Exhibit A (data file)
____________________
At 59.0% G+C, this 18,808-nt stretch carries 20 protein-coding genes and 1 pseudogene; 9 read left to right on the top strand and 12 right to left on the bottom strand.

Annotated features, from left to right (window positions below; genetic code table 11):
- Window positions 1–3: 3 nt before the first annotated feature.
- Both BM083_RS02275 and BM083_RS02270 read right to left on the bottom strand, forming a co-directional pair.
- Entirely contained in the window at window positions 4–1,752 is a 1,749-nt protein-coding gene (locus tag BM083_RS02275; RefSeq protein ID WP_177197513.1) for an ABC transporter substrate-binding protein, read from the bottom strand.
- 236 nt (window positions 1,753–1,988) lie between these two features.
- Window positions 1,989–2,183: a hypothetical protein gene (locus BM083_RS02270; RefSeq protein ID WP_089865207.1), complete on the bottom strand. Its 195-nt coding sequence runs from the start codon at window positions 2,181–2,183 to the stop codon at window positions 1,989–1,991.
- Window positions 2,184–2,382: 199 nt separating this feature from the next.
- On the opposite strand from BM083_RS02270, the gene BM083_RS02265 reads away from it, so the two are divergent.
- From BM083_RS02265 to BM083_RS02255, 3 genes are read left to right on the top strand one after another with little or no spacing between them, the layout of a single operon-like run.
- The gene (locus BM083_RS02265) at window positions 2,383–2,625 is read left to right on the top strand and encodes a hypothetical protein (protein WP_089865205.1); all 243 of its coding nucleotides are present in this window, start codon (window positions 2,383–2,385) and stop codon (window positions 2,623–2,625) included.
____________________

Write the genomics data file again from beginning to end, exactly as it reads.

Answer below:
At 59.0% G+C, this 18,808-nt stretch carries 20 protein-coding genes and 1 pseudogene; 9 read left to right on the top strand and 12 right to left on the bottom strand.

Annotated features, from left to right (window positions below; genetic code table 11):
- Window positions 1–3: 3 nt before the first annotated feature.
- Both BM083_RS02275 and BM083_RS02270 read right to left on the bottom strand, forming a co-directional pair.
- Entirely contained in the window at window positions 4–1,752 is a 1,749-nt protein-coding gene (locus tag BM083_RS02275; RefSeq protein ID WP_177197513.1) for an ABC transporter substrate-binding protein, read from the bottom strand.
- 236 nt (window positions 1,753–1,988) lie between these two features.
- Window positions 1,989–2,183: a hypothetical protein gene (locus BM083_RS02270; RefSeq protein ID WP_089865207.1), complete on the bottom strand. Its 195-nt coding sequence runs from the start codon at window positions 2,181–2,183 to the stop codon at window positions 1,989–1,991.
- Window positions 2,184–2,382: 199 nt separating this feature from the next.
- On the opposite strand from BM083_RS02270, the gene BM083_RS02265 reads away from it, so the two are divergent.
- From BM083_RS02265 to BM083_RS02255, 3 genes are read left to right on the top strand one after another with little or no spacing between them, the layout of a single operon-like run.
- The gene (locus BM083_RS02265) at window positions 2,383–2,625 is read left to right on the top strand and encodes a hypothetical protein (protein WP_089865205.1); all 243 of its coding nucleotides are present in this window, start codon (window positions 2,383–2,385) and stop codon (window positions 2,623–2,625) included.